REX’s John Sharp Goes Against Alan Joyce Saying Australia Can Sustain 3 Airlines

The Deputy Chairman of Rex Airlines and former Australian Federal Transport Minister, John Sharp, has hit back at comments made earlier this week by Qantas CEO Alan Joyce. On Wednesday, Mr Joyce told an online forum that he doubted the Australian domestic market could sustain three individual major operators. But John Sharp has since gone on commercial radio in Melbourne to refute that suggestion.

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Rex’s John Sharp says Australia can sustain three major airline groups. Photo: Getty Images

John Sharp responds to Alan Joyce

As Simple Flying has reported, Rex Airlines is about to make the leap from a regional turboprop airline to being a competitor on Australia’s busiest and richest east coast trunk routes. In March, Rex will join the Qantas Group and Virgin Australia operating jets between Sydney and Melbourne and Sydney and Brisbane. Mid-week, Alan Joyce told an online forum organized by Reuters;

“My personal view is that this market has never sustained three airline groups, and it probably won’t into the future.

You can be guaranteed that Qantas will be one of them. It’s who else is going to be in the market place post this and into the future is going to be interesting.”

Speaking to Melbourne’s Radio 3AW on Thursday, Rex’s John Sharp poured cold water on Alan Joyce’s prediction.

“We’re a pretty strong operator, we are a good operator, we know what we’re doing. We think we can survive in a domestic market with three players, and that’s why we’re going into this.

“Alan has been making a lot of predictions over the last few months, and none of them have come to fruition.”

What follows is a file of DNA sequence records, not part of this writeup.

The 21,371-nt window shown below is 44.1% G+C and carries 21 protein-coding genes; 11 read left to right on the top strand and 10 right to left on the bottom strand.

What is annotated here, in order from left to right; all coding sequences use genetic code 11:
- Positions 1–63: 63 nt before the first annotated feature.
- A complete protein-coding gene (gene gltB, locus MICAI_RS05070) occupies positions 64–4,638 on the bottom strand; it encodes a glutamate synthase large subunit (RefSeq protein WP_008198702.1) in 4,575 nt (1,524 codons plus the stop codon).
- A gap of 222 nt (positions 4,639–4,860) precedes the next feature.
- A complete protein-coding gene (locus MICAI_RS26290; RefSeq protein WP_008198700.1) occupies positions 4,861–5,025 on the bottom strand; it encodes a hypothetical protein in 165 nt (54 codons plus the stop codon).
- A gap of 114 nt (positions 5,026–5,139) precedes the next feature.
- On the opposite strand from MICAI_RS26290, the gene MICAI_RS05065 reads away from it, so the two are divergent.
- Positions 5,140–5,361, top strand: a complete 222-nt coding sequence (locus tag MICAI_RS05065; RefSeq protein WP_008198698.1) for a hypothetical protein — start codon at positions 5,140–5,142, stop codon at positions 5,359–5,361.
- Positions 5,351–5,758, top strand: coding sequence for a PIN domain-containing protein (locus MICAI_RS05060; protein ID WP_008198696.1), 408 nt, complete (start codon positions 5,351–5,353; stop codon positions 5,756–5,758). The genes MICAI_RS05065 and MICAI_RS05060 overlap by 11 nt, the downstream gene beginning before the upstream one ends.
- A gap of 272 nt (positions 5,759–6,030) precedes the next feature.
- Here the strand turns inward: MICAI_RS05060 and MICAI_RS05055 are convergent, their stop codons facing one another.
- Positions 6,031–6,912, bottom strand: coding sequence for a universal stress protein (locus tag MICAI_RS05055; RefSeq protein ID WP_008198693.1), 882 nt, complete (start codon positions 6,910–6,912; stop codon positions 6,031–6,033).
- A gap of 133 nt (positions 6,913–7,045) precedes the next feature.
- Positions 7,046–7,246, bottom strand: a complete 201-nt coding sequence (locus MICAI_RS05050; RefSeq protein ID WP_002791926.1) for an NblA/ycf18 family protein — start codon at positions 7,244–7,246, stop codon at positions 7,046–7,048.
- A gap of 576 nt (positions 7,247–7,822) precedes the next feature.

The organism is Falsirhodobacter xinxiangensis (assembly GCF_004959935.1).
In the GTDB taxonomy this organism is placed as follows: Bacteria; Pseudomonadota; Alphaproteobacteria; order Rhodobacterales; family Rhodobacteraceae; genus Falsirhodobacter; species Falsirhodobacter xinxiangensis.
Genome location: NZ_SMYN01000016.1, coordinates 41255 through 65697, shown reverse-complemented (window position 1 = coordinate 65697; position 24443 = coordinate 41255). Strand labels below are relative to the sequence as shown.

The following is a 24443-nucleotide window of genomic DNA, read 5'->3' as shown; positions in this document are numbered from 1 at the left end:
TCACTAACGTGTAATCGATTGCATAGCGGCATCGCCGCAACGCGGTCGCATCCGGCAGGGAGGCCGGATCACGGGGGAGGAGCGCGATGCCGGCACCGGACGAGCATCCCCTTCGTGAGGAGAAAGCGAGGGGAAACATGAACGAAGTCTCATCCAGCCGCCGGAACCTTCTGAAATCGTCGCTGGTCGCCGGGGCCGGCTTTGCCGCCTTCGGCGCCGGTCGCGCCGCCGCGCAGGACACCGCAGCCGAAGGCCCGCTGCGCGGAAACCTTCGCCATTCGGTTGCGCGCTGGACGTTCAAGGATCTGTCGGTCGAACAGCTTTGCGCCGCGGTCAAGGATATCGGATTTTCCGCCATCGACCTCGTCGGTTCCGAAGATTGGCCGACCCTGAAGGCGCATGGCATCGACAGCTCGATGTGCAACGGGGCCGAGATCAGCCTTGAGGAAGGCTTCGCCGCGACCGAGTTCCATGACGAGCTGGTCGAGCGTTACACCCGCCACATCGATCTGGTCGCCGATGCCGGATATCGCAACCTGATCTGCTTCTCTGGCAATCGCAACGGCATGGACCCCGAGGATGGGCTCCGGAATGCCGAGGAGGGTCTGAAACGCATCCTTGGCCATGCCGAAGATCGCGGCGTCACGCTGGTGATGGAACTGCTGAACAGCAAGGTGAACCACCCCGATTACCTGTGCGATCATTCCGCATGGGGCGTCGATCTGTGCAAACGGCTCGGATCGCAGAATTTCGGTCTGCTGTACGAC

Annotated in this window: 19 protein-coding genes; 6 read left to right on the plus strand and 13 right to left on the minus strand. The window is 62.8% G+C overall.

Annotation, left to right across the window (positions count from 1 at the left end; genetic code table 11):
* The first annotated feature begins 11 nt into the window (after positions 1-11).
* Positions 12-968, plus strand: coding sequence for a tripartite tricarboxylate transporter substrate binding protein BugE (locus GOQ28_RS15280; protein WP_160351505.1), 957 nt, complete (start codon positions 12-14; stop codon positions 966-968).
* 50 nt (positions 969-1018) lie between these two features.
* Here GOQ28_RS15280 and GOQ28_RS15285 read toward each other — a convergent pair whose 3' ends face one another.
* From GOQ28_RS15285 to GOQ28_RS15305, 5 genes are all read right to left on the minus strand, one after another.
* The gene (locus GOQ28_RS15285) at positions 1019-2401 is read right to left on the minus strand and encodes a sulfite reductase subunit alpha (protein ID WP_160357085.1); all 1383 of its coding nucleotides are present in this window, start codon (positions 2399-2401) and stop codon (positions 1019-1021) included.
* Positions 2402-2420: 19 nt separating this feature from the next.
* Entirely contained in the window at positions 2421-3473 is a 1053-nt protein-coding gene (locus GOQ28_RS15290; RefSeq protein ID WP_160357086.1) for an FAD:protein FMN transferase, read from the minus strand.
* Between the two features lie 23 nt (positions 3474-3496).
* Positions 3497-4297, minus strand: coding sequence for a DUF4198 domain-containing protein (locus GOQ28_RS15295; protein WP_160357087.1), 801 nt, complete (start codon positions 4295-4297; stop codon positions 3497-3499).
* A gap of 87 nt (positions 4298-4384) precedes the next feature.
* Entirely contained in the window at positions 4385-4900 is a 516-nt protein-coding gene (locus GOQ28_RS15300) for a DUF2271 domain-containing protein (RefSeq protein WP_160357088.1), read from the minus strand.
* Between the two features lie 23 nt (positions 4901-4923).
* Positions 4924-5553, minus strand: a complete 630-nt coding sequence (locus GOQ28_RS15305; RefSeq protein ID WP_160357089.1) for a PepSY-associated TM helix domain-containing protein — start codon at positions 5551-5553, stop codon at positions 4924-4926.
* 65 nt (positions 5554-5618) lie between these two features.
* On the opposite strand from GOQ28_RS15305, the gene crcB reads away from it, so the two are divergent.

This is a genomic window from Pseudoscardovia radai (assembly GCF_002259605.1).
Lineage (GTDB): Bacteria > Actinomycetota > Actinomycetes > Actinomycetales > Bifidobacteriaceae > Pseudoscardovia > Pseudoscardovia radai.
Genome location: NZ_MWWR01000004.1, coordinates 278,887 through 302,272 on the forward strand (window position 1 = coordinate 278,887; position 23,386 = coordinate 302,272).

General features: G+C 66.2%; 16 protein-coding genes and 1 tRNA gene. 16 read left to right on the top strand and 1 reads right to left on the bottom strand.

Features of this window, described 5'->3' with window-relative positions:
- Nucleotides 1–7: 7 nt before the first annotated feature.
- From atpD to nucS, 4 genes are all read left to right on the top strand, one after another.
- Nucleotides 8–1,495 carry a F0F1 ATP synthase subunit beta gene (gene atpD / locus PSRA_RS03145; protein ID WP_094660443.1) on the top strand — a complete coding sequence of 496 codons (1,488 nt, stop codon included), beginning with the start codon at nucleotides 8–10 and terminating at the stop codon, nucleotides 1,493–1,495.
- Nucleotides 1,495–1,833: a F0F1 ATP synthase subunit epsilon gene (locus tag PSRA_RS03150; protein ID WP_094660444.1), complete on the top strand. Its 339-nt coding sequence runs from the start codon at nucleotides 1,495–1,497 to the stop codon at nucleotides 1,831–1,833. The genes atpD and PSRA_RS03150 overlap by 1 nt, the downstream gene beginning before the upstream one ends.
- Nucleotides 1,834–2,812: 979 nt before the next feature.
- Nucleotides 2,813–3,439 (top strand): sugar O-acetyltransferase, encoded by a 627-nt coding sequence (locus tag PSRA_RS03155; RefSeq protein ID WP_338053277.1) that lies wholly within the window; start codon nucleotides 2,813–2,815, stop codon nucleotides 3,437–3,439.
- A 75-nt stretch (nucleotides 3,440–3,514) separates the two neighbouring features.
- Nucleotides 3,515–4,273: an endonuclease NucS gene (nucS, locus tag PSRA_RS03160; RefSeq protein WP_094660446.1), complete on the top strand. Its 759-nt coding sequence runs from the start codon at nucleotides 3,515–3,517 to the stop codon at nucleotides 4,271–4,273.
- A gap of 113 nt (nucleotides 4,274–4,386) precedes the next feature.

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Rex’s Deputy Chairman, John Sharp. Photo: Getty Images

John Sharp criticizes Qantas’ market share ambitions

Mr Sharp also criticized Qantas’ ambition to tie up 70% of the Australian domestic market. When Virgin Australia was in a stronger position, Qantas cruised along with around a 60% market share before the travel downturn.

“If Alan gets his way, then it’s going to be very hard for two airlines to survive on the (remaining) 30%, but that’s assuming he can grow his market share from 60% to 70%.

“As Australians, we have to ask ourselves, is it a good thing to have one really dominant domestic operator with 70% of the market?

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Rex is set to begin jet flights on March 1 between Sydney and Melbourne. Photo: Rex

Rex knows how to scratch out a profit – it’s all about doing the small things well

John Sharp raises a valid point about the problems a single dominant airline in any airline market can pose. But as he notes, profits aren’t necessarily aligned with a big slice of the market.

“Virgin Australia had nearly 35% of the market pre-COVID, and they lost money every year.

“What makes you profitable is doing 1,000 things right and making a profit with 10% of the market. You can only make a profit if you focus on all the little things. Running an airline is a very complex business. There’s no one thing you have to do well to make it succeed. You have to do 1,000 things well, and that’s what Rex has been doing all these years.”

In the Australian financial year ending June 30, 2020, Rex reported a statutory loss after tax of AU$19.4 (US$15.08) million on turnover of AU$321.8 (US$250.22) million that past year. The previous financial year, Rex made a statutory profit after tax of AU$17.5 (US$13.61) million.

As John Sharp points out, Rex has been around in one form or another for nearly 70 years. In the last 20 years, the airline has weathered SARS and the GFC. Mr Sharp now thinks his airline can handle whatever Alan Joyce and 2021 throws at it.

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